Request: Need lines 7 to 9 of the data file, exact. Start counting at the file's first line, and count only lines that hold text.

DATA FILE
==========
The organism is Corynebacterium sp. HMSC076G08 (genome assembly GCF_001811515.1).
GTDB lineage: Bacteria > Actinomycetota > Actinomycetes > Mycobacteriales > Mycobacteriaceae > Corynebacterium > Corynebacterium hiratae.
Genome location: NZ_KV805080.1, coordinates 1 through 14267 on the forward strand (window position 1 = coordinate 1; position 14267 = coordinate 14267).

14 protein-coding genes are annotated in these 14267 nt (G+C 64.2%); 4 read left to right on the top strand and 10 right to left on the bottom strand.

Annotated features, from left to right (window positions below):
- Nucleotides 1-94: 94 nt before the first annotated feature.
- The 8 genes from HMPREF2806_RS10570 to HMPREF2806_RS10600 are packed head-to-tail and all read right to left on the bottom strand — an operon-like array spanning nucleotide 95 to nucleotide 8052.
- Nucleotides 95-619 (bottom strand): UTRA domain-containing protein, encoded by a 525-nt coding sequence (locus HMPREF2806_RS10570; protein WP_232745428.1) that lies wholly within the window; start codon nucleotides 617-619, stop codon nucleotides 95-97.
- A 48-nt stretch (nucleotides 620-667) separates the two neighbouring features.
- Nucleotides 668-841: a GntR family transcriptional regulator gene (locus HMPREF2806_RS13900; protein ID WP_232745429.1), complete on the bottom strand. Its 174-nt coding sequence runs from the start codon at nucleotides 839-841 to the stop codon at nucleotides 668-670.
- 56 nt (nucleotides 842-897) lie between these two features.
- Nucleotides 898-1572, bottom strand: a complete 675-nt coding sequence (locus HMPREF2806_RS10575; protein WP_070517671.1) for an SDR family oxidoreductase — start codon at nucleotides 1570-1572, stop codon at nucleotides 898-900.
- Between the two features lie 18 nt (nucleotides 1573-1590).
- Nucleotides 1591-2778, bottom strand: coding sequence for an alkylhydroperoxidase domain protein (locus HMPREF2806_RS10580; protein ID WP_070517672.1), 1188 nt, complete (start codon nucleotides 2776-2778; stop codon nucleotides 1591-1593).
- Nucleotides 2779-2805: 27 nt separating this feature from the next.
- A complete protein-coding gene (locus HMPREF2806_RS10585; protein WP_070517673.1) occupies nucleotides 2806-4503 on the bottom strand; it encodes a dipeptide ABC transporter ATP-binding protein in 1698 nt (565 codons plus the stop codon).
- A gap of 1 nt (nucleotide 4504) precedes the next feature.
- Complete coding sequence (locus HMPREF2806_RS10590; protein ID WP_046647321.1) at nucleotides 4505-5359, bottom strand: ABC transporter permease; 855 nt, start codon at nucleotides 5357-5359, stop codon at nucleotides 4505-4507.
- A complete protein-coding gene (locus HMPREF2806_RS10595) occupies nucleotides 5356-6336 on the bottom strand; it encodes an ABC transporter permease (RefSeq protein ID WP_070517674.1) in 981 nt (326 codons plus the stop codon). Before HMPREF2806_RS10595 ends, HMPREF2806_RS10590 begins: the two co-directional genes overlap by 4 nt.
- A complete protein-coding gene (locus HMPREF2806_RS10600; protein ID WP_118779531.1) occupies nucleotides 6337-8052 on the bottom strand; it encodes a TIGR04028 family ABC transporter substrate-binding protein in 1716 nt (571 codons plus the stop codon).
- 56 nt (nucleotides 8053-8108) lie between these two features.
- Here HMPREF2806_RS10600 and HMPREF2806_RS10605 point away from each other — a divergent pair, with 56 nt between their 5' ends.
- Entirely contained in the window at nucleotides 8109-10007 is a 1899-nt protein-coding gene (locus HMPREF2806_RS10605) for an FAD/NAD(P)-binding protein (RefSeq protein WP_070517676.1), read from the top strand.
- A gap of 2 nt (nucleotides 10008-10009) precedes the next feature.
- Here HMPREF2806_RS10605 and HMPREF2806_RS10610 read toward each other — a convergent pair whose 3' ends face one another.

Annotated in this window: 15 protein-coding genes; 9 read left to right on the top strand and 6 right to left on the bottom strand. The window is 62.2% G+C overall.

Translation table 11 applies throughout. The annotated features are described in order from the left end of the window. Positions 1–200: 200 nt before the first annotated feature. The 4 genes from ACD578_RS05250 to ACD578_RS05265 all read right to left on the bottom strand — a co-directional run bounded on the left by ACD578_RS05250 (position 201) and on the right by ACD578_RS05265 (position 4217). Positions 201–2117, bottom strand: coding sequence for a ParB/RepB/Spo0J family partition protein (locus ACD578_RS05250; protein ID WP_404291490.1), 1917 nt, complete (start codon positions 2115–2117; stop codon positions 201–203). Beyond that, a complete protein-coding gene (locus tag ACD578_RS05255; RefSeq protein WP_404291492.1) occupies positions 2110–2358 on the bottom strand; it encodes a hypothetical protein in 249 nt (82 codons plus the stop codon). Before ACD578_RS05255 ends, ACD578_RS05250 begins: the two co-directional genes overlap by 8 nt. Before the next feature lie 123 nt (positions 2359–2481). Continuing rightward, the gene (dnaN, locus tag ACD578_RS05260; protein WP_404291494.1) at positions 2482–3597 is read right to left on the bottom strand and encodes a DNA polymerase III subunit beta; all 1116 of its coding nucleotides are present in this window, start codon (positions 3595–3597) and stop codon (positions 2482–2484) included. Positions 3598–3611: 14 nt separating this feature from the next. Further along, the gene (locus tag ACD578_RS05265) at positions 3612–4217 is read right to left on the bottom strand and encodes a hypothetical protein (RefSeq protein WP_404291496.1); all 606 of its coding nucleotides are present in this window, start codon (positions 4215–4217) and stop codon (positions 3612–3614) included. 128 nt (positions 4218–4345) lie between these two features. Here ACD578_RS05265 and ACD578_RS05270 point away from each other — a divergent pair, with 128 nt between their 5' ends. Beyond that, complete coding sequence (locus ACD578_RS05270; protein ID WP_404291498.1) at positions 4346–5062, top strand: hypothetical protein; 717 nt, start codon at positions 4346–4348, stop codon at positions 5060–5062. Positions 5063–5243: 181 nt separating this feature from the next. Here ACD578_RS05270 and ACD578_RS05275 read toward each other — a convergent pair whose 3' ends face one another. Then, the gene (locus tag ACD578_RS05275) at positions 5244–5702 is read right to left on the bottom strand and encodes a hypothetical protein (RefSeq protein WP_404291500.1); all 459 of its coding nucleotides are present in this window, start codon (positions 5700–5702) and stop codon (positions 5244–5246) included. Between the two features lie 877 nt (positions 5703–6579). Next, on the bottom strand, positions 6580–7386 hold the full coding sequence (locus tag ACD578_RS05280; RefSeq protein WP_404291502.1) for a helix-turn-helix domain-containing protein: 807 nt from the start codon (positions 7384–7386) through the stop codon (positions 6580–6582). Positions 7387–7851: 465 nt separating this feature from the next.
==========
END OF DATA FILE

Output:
- The 8 genes from HMPREF2806_RS10570 to HMPREF2806_RS10600 are packed head-to-tail and all read right to left on the bottom strand — an operon-like array spanning nucleotide 95 to nucleotide 8052.
- Nucleotides 95-619 (bottom strand): UTRA domain-containing protein, encoded by a 525-nt coding sequence (locus HMPREF2806_RS10570; protein WP_232745428.1) that lies wholly within the window; start codon nucleotides 617-619, stop codon nucleotides 95-97.
- A 48-nt stretch (nucleotides 620-667) separates the two neighbouring features.